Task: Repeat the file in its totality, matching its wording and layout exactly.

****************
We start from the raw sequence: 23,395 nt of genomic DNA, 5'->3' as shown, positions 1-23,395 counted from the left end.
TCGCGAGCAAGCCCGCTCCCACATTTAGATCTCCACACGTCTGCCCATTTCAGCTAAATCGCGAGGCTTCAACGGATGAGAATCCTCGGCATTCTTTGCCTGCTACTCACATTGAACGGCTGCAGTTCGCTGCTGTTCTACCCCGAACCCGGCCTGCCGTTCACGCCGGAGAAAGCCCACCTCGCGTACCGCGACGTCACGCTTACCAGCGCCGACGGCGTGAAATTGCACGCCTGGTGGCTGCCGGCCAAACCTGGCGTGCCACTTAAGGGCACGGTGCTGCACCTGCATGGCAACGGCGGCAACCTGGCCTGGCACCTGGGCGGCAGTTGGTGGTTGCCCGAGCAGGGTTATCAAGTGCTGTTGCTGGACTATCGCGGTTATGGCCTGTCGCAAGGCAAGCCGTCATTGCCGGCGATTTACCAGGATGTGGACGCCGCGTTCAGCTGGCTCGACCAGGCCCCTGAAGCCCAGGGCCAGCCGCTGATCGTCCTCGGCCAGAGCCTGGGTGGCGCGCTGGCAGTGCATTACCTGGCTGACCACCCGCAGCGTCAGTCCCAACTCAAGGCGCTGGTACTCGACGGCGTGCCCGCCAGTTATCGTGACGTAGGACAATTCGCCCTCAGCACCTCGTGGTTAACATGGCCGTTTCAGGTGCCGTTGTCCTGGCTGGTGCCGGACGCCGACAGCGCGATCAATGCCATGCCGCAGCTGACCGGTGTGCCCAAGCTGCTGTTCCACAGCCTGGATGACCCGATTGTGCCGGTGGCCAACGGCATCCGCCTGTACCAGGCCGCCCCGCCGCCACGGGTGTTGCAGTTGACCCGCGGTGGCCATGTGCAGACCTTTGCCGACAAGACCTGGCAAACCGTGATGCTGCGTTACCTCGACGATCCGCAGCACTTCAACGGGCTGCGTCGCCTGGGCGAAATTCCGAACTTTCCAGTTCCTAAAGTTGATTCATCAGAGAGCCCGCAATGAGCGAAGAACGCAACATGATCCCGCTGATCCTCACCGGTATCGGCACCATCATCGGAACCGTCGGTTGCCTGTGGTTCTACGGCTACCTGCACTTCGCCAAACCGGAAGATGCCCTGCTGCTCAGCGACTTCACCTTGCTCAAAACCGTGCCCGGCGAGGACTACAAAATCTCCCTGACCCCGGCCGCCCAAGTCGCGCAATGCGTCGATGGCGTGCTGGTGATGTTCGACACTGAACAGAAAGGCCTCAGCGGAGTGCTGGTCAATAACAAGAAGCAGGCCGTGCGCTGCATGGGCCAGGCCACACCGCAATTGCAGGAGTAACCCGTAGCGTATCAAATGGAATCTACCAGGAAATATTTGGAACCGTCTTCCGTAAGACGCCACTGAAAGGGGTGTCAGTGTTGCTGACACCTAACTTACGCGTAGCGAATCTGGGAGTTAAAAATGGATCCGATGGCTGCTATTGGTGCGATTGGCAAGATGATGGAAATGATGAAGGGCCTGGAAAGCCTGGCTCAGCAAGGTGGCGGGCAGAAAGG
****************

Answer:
We start from the raw sequence: 23,395 nt of genomic DNA, 5'->3' as shown, positions 1-23,395 counted from the left end.
TCGCGAGCAAGCCCGCTCCCACATTTAGATCTCCACACGTCTGCCCATTTCAGCTAAATCGCGAGGCTTCAACGGATGAGAATCCTCGGCATTCTTTGCCTGCTACTCACATTGAACGGCTGCAGTTCGCTGCTGTTCTACCCCGAACCCGGCCTGCCGTTCACGCCGGAGAAAGCCCACCTCGCGTACCGCGACGTCACGCTTACCAGCGCCGACGGCGTGAAATTGCACGCCTGGTGGCTGCCGGCCAAACCTGGCGTGCCACTTAAGGGCACGGTGCTGCACCTGCATGGCAACGGCGGCAACCTGGCCTGGCACCTGGGCGGCAGTTGGTGGTTGCCCGAGCAGGGTTATCAAGTGCTGTTGCTGGACTATCGCGGTTATGGCCTGTCGCAAGGCAAGCCGTCATTGCCGGCGATTTACCAGGATGTGGACGCCGCGTTCAGCTGGCTCGACCAGGCCCCTGAAGCCCAGGGCCAGCCGCTGATCGTCCTCGGCCAGAGCCTGGGTGGCGCGCTGGCAGTGCATTACCTGGCTGACCACCCGCAGCGTCAGTCCCAACTCAAGGCGCTGGTACTCGACGGCGTGCCCGCCAGTTATCGTGACGTAGGACAATTCGCCCTCAGCACCTCGTGGTTAACATGGCCGTTTCAGGTGCCGTTGTCCTGGCTGGTGCCGGACGCCGACAGCGCGATCAATGCCATGCCGCAGCTGACCGGTGTGCCCAAGCTGCTGTTCCACAGCCTGGATGACCCGATTGTGCCGGTGGCCAACGGCATCCGCCTGTACCAGGCCGCCCCGCCGCCACGGGTGTTGCAGTTGACCCGCGGTGGCCATGTGCAGACCTTTGCCGACAAGACCTGGCAAACCGTGATGCTGCGTTACCTCGACGATCCGCAGCACTTCAACGGGCTGCGTCGCCTGGGCGAAATTCCGAACTTTCCAGTTCCTAAAGTTGATTCATCAGAGAGCCCGCAATGAGCGAAGAACGCAACATGATCCCGCTGATCCTCACCGGTATCGGCACCATCATCGGAACCGTCGGTTGCCTGTGGTTCTACGGCTACCTGCACTTCGCCAAACCGGAAGATGCCCTGCTGCTCAGCGACTTCACCTTGCTCAAAACCGTGCCCGGCGAGGACTACAAAATCTCCCTGACCCCGGCCGCCCAAGTCGCGCAATGCGTCGATGGCGTGCTGGTGATGTTCGACACTGAACAGAAAGGCCTCAGCGGAGTGCTGGTCAATAACAAGAAGCAGGCCGTGCGCTGCATGGGCCAGGCCACACCGCAATTGCAGGAGTAACCCGTAGCGTATCAAATGGAATCTACCAGGAAATATTTGGAACCGTCTTCCGTAAGACGCCACTGAAAGGGGTGTCAGTGTTGCTGACACCTAACTTACGCGTAGCGAATCTGGGAGTTAAAAATGGATCCGATGGCTGCTATTGGTGCGATTGGCAAGATGATGGAAATGATGAAGGGCCTGGAAAGCCTGGCTCAGCAAGGTGGCGGGCAGAAAGG